Shadow Roads Minister John Graham will today present a bill to the NSW Upper House to mandate toll-free periods on all new, major NSW toll roads.
The toll on from King Georges Road to General Holmes Drive coincided with opening of the new M8 motorway with the eight kilometre twin tunnels running from from Kingsgrove to St Peters.
The distance-based toll is $6.95 for cars and $20.86 for trucks.
Campbelltown MP and opposition spokesman for western Sydney Greg Warren has backed calls for a toll-free grace period to be introduced on the M5 East Motorway.
Mr Warren said motorists were being slugged more than $70 per week for five round trips or more than $200 per week for heavy vehicles.
"Let's make this crystal clear - this is an unjust and unnecessary tax being thrust upon the people of South-West Sydney," Mr Warren said.
"Our community does not welcome this new tax, I do not welcome this new tax, Liberal Party councillors do not welcome this new tax and the NSW Labor Party does not welcome this new tax.
"Everyone is fully aware that there is a deadly pandemic that is present in our community."
Mr Warren said many workers were shunning public transport and driving to work to minimise the risk of catching COVID-19.
"Introducing the new toll on the old M5 East Motorway at this time is simply profiteering off a deadly pandemic," he said.
"A toll-free grace period is the very least this heartless and greedy government can do."
The new bill comes as Liverpool Council took a united stand against the state government over the new toll on the previously untolled section of the M5 East.
Labor Councillor Nathan Hagarty's notice of motion at last week's council meeting received unanimous support and was seconded by Liberal colleague Tony Hadchiti.
The motion called on the state government to introduce a range of measures to alleviate the financial burden of the new tolls, including a cashback scheme, a grace period or scrapping the toll altogether.
"The community response has been overwhelming. Residents and local businesses are furious with the state government for this greedy cash grab," Cr Hagarty said.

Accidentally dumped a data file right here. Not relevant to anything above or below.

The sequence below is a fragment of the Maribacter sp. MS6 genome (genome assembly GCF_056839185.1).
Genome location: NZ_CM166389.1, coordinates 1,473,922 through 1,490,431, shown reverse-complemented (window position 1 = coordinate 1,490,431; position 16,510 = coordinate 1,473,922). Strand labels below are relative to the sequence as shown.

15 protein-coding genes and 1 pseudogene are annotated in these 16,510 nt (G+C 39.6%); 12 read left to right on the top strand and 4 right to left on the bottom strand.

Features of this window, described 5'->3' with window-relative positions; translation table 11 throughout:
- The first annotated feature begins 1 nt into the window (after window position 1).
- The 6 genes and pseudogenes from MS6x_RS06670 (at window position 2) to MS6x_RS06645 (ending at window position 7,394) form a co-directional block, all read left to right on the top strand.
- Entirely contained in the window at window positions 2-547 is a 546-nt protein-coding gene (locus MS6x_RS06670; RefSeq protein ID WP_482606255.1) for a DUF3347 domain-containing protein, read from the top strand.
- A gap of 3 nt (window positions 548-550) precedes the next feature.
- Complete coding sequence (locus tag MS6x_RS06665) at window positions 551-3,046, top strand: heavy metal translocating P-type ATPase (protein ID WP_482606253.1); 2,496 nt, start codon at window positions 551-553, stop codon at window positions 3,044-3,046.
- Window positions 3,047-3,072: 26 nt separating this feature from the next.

"If you're as angry as I am about this, call, write and email your local MPs and tell them what you think and about this lousy decision.
"The more voices we get on board, the more likely it is the state government will reverse this terribly unfair decision.
"Now even Liberals are queuing to oppose 'toll-mania'. Liverpool Liberal councillors support a toll-free period and oppose the new toll on the old M5 East."
The bill - which would require the Minister to declare a toll-free period when a new toll road opens - will be introduced on Tuesday and is expected to be read a second time in the Legislative Council on Wednesday.
If the bill is gazetted, the law is expected to be changed ahead of the opening of the Northconnex toll road in September.
Werriwa MP Anne Stanley said the new toll had been levied even though the road ha not been upgraded.
"For drivers who need to use the road five days a week, this will cost approximately $3,300 and will have to be absorbed into already strained budgets," she said.
"The tolls will then continue to increase by 4 per cent each year."
When the M8 opened in July, a Transport for NSW spokesman said the M8 tunnels would double the capacity on one of Sydney's most congested routes.
"This change was first announced in 2015 as part of the planning and community engagement for this vital $4.3 billion project. The M5 East was not built to handle the number of cars and trucks that rely on it daily," the spokesman said.
"The M5 East carries about 100,000 vehicles a day, and the toll reflects the significant travel time improvements many of these motorists will experience as a direct result of the M8.
"For example, motorists will save up to 30 minutes between Liverpool and south Sydney, with average travel times halved and peak hour speeds doubled.
"To prepare for the M8 a number of surface and in-tunnel works have been completed, including major surface works at Kingsgrove and resurfacing of the M5 East tunnels."
The spokesman said toll prices were set in long-term, legally binding contracts between the NSW government and motorway companies.